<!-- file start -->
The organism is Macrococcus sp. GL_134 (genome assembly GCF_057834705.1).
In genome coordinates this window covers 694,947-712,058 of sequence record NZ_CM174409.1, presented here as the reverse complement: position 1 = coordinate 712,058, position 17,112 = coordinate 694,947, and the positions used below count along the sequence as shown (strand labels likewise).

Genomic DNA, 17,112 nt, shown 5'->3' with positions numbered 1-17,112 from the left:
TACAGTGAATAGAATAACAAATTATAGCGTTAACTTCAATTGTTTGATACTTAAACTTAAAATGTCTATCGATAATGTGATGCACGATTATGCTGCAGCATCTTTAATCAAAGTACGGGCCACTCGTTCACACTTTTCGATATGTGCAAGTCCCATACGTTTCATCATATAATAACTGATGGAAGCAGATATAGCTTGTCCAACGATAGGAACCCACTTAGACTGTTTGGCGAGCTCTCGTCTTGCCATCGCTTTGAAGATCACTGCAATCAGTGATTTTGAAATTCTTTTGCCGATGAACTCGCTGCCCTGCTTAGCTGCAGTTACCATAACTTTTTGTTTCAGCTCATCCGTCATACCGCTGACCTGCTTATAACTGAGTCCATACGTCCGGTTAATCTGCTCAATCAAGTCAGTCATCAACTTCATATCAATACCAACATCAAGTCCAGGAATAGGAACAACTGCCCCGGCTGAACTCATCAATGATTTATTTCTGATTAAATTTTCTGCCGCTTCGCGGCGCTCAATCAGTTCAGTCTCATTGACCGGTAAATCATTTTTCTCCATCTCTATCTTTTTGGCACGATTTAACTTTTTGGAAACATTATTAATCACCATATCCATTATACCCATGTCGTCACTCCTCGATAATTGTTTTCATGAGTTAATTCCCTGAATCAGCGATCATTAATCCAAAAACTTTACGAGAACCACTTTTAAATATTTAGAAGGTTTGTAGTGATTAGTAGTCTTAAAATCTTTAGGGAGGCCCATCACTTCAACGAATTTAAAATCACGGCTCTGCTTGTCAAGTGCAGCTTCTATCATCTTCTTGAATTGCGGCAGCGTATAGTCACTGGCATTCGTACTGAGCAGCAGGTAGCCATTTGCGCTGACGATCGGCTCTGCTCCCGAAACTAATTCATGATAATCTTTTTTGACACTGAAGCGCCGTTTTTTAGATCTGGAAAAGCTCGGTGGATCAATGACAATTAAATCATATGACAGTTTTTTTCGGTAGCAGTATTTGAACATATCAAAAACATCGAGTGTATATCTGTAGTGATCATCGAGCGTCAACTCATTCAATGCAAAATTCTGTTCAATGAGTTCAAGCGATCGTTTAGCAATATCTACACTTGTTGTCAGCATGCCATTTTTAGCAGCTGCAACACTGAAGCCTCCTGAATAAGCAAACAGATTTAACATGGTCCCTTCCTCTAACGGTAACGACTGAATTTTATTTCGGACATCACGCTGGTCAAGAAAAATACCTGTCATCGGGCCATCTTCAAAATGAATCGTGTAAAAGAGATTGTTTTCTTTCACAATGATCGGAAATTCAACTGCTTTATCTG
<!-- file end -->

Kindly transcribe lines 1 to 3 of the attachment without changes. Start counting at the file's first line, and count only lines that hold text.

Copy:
The organism is Macrococcus sp. GL_134 (genome assembly GCF_057834705.1).
In genome coordinates this window covers 694,947-712,058 of sequence record NZ_CM174409.1, presented here as the reverse complement: position 1 = coordinate 712,058, position 17,112 = coordinate 694,947, and the positions used below count along the sequence as shown (strand labels likewise).

Genomic DNA, 17,112 nt, shown 5'->3' with positions numbered 1-17,112 from the left: